A Few of My Favourite Things

I responded to a Reddit user’s call for Civil War book suggestions, and it occurred to me that – in this time of gift buying and giving – I could cross post my list here. In no particular order, I give you:

* Drew Gilpin Faust’s This Republic of Suffering deals with the mass death and the effect it had on grief, grieving, burial and memory on America

* Bell Irvin Wiley’s amazing two-part Billy Yank and Johnny Reb take a look at the life and living conditions of the average soldier. Hardtack and Coffee is a similar study.

* I admit, I haven’t read Race and Reunion yet, but I’ve listened to many of David Blight’s lectures on the Civil War in American memory and they are always fascinating. If ever I can find another job this one’s at the top of my wish list.

* Been in the Storm So Long was a book assigned in university that I barrelled through without waiting to find out which chapters were being covered. It investigates the aftermath of slavery in an admittedly depressing though very informative history.

* Team of Rivals deserves every award it racked up. It’s history, biography, and a non-fiction drama all rolled into one.

* Lincoln’s Men is one of my favourite biographies, and it’s a two-fer, though admittedly John Hay – with his extensive c.v. and long life, gets more pages than his friend John Nicolay. If you’ve ever read a touching anecdote about Lincoln in the White House, it was probably recounted by his secretaries. These are fun men to spend time with, and I can see why Lincoln was so endeared to them.

* Co. Aytch was featured in the Ken Burns series, and for good reason. It’s a quick read and really, really entertaining. Sam Watkins had some amazing experiences and tells them with both good humour and poetic sadness.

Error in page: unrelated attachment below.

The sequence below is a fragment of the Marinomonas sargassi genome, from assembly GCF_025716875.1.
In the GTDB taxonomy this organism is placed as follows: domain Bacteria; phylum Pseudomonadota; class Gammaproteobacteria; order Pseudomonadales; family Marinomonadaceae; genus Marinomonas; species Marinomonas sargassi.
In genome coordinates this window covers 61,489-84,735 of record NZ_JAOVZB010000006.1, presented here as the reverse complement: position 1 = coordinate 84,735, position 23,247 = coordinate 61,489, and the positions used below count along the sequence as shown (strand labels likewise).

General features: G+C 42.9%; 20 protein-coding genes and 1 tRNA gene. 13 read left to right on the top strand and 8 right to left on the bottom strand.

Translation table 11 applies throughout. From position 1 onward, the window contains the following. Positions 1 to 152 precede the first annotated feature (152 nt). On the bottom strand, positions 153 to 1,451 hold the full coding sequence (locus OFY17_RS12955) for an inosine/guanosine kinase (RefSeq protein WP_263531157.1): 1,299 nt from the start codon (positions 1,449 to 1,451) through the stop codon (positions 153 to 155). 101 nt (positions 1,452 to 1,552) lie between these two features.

* I’ve read a few books by Burke Davis and they are always good reads. Not so thin as to be flimsy but definitely a much speedier read than the “heavy artillery” of Shelby Foote or Jim McPherson’s weighty tomes.

* Having said that, the Shelby Foote Narratives are worth the effort it takes to plow through them. It took me longer to read than the war took to fight, but his writing is wonderful. (Be warned: If you’re reading these with the intention of using them as research Foote’s works will not be accepted as historical references, as I learned the hard way in university!)

* Incidents in the Life of a Slave Girl by Harriet Jacobs is both a depressing look at life as a slave woman and an empowering realisation that slave women could sometimes use their own skill, cunning and talent to escape and make something of themselves. (See also: Harriet Tubman and Sojourner Truth)

* Mary Chesnut’s Diary served as one of the “voices” in the Ken Burns series. She was a well to do slaveowning society lady from South Carolina, and had access to the Confederate top brass during the war. (Note that her original diary is public domain but the C Vann Woodward edition is considered definitive.)

* Women are also central to the narrative in When the Smoke Cleared at Gettysburg. It’s a really eyeopening account of what was left behind after the armies moved on. Much as I enjoy reading about the war, military actions don’t interest me as much as the social effects and changes those battles wrought. There are a lot of really fascinating angles explored in this “over-published” historical event.

Lots and lots of excellent books out there. I wish you much happy reading for 2017!

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